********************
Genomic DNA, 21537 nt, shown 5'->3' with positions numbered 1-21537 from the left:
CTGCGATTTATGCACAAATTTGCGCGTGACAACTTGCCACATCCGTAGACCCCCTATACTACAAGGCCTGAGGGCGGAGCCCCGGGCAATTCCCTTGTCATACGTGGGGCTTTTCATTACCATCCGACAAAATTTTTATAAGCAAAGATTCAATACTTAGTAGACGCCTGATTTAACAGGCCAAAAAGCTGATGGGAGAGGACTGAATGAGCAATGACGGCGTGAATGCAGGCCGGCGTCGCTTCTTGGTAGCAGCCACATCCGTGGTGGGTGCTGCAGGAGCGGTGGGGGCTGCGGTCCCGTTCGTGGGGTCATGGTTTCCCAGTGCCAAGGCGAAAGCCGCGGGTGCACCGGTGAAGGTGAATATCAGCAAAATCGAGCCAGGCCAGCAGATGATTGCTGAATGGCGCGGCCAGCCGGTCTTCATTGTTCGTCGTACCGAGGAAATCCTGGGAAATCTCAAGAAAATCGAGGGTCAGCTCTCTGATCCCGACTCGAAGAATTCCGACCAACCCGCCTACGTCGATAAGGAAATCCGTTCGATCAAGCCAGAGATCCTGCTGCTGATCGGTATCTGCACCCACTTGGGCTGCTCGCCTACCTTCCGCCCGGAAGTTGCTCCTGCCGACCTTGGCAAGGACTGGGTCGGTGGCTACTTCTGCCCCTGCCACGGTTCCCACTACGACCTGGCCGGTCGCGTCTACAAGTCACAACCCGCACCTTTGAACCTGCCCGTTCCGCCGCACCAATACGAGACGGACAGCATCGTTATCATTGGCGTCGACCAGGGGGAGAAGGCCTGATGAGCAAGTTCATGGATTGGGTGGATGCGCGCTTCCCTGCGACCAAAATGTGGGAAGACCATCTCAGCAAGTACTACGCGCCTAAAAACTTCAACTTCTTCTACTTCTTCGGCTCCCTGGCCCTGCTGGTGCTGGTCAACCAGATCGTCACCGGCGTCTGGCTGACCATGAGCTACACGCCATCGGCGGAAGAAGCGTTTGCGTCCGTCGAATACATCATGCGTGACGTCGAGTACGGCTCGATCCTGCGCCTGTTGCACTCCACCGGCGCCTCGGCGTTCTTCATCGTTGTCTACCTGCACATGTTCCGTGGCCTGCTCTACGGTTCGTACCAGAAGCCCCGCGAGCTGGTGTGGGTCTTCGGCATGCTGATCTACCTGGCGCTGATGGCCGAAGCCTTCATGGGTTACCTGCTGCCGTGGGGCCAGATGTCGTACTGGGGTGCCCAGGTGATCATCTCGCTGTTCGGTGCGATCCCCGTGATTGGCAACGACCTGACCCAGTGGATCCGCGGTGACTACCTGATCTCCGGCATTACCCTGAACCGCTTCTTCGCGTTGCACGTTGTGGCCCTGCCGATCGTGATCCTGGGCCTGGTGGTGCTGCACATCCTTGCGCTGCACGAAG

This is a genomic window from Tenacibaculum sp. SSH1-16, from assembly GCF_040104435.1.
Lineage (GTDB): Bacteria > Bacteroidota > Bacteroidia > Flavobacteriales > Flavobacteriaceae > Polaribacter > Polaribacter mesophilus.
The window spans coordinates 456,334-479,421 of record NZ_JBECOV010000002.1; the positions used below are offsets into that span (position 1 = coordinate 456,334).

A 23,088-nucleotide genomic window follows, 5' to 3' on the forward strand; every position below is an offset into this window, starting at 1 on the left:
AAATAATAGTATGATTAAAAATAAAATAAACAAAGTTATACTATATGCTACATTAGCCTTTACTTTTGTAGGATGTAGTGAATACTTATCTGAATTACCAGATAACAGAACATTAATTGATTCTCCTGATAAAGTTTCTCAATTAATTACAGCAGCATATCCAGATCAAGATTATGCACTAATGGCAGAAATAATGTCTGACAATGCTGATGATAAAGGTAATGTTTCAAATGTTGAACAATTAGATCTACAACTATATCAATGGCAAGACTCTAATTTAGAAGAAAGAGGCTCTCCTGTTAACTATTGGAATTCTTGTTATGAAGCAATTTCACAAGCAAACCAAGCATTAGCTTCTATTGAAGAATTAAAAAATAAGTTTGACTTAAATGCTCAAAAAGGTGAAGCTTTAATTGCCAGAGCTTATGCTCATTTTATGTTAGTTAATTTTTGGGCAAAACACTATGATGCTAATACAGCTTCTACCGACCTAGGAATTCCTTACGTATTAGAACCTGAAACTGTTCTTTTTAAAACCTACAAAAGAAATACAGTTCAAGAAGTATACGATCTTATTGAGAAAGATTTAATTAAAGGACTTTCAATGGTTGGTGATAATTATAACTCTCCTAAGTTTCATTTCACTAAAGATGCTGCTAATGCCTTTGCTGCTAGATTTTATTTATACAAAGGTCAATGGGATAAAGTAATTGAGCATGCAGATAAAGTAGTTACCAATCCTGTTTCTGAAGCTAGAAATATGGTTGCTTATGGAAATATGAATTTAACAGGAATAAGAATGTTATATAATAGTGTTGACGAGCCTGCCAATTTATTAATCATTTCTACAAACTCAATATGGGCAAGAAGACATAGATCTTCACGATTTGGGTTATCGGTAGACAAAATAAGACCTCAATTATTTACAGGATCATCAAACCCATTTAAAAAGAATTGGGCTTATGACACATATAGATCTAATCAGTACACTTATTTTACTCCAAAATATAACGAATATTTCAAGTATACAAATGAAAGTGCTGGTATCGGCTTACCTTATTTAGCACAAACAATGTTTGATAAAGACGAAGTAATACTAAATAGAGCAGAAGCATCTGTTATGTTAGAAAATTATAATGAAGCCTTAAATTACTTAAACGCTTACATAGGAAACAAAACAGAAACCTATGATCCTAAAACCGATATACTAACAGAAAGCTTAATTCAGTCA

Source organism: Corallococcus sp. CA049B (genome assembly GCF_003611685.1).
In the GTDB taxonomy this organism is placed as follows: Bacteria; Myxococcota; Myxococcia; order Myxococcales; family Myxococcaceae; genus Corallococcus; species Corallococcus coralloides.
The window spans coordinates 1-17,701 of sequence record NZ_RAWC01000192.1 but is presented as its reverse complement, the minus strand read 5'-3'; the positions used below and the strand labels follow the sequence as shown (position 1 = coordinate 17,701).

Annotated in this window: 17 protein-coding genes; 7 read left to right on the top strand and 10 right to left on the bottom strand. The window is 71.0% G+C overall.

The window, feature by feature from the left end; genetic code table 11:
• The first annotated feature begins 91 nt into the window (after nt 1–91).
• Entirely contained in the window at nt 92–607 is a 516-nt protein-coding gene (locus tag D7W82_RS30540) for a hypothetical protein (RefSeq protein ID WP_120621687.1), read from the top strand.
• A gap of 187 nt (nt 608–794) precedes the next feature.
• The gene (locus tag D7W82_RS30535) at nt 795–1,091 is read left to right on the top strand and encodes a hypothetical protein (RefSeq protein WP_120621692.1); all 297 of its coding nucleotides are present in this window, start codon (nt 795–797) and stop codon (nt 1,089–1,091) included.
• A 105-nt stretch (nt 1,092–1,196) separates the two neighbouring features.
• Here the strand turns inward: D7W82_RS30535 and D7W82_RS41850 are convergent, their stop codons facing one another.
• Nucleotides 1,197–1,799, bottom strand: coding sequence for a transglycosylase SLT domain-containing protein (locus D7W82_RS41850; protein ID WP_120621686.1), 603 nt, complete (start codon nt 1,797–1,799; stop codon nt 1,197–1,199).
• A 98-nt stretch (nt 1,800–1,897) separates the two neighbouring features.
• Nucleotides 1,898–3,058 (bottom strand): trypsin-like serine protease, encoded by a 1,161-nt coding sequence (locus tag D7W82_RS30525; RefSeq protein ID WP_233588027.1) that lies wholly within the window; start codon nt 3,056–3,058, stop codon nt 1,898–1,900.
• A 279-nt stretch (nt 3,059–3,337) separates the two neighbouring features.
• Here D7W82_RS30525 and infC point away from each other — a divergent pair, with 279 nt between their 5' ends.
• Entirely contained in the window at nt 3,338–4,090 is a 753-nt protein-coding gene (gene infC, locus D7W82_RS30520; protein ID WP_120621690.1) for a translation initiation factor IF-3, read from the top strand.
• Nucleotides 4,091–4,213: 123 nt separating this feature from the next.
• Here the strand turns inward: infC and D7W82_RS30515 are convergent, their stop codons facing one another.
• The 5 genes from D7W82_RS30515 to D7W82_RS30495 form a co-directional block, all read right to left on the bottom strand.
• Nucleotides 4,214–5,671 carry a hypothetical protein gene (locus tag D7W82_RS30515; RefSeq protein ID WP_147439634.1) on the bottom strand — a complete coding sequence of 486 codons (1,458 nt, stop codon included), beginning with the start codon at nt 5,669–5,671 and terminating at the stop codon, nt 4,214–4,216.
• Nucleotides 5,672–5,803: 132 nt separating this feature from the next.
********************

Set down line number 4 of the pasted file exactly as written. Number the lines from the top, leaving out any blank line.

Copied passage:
Lineage (GTDB): Bacteria > Bacteroidota > Bacteroidia > Flavobacteriales > Flavobacteriaceae > Polaribacter > Polaribacter mesophilus.